This was the beginning of a massive and momentous movement that Gandhi launched for the abolition of untouchability, root and branch. He started a new weekly called Harijan, established an organization with the specific purpose of working for the abolition of untouchability and for the welfare of the 'Harijans'. Leaders of the so-called high castes took up the work of this organization in all States of India.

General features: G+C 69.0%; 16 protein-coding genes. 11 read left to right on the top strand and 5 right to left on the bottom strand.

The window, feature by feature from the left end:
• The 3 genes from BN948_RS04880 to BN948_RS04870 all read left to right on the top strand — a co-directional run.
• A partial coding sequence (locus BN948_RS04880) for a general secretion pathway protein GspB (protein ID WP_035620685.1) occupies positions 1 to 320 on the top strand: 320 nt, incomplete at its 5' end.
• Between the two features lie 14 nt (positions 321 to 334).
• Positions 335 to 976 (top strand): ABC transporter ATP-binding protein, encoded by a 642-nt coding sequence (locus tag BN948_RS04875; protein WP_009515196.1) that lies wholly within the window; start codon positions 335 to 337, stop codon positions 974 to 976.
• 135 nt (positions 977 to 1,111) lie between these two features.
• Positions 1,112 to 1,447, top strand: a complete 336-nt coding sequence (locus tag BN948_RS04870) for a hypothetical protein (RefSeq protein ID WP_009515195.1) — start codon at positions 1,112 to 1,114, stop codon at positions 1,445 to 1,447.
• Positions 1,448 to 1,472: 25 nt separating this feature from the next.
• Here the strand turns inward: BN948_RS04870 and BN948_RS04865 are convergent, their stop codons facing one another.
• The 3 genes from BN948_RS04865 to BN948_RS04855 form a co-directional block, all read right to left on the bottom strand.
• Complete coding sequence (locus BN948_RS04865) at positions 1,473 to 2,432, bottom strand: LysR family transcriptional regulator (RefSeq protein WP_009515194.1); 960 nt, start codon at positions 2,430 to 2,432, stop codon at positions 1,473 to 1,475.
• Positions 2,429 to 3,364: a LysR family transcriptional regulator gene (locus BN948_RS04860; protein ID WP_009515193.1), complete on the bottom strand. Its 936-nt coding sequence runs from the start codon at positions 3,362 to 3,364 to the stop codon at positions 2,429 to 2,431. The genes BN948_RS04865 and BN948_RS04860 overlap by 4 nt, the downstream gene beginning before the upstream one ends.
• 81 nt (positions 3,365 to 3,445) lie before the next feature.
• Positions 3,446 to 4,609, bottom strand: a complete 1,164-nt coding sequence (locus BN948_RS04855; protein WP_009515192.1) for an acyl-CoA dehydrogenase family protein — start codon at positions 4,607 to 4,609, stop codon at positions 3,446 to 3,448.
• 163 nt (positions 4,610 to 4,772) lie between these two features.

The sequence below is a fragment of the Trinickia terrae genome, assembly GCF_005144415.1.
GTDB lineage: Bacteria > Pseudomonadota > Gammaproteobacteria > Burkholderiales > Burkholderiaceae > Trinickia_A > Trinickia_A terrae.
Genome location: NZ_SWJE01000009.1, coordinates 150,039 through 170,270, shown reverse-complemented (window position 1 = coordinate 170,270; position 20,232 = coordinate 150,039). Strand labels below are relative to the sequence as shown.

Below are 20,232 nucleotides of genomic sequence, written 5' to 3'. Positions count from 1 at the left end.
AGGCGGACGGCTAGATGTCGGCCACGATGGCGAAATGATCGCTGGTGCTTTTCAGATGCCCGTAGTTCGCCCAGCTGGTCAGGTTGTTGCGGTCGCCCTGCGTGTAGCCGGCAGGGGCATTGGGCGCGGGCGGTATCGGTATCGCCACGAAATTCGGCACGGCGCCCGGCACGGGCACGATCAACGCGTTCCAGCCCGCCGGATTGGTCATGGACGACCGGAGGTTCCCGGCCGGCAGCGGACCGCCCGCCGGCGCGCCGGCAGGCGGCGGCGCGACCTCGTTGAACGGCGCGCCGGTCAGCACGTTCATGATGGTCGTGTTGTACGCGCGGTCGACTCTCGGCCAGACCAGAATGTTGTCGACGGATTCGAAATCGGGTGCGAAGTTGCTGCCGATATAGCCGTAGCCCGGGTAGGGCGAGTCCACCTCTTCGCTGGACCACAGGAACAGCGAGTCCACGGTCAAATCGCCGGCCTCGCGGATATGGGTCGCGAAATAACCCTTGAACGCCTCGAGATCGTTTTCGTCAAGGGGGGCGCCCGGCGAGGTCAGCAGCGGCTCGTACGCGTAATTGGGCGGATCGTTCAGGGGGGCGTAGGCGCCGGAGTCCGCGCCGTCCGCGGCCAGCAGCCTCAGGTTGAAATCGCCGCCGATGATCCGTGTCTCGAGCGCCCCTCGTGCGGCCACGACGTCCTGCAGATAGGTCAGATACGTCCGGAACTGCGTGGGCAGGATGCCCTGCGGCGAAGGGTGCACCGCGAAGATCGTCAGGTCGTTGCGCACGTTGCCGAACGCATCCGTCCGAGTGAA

But Gandhi was still in prison. The Government was not keen to give him facilities for public contact even to carry on the compaign against untouchability that he had launched. So he went on another fast - a 21-day fast to quicken the conscience of the caste Hindus and to convince the Government of his earnestness to work for the cause of the Harijans. He let it be known that he had no intention of taking up programmes of Civil Disobedience in the immediate future.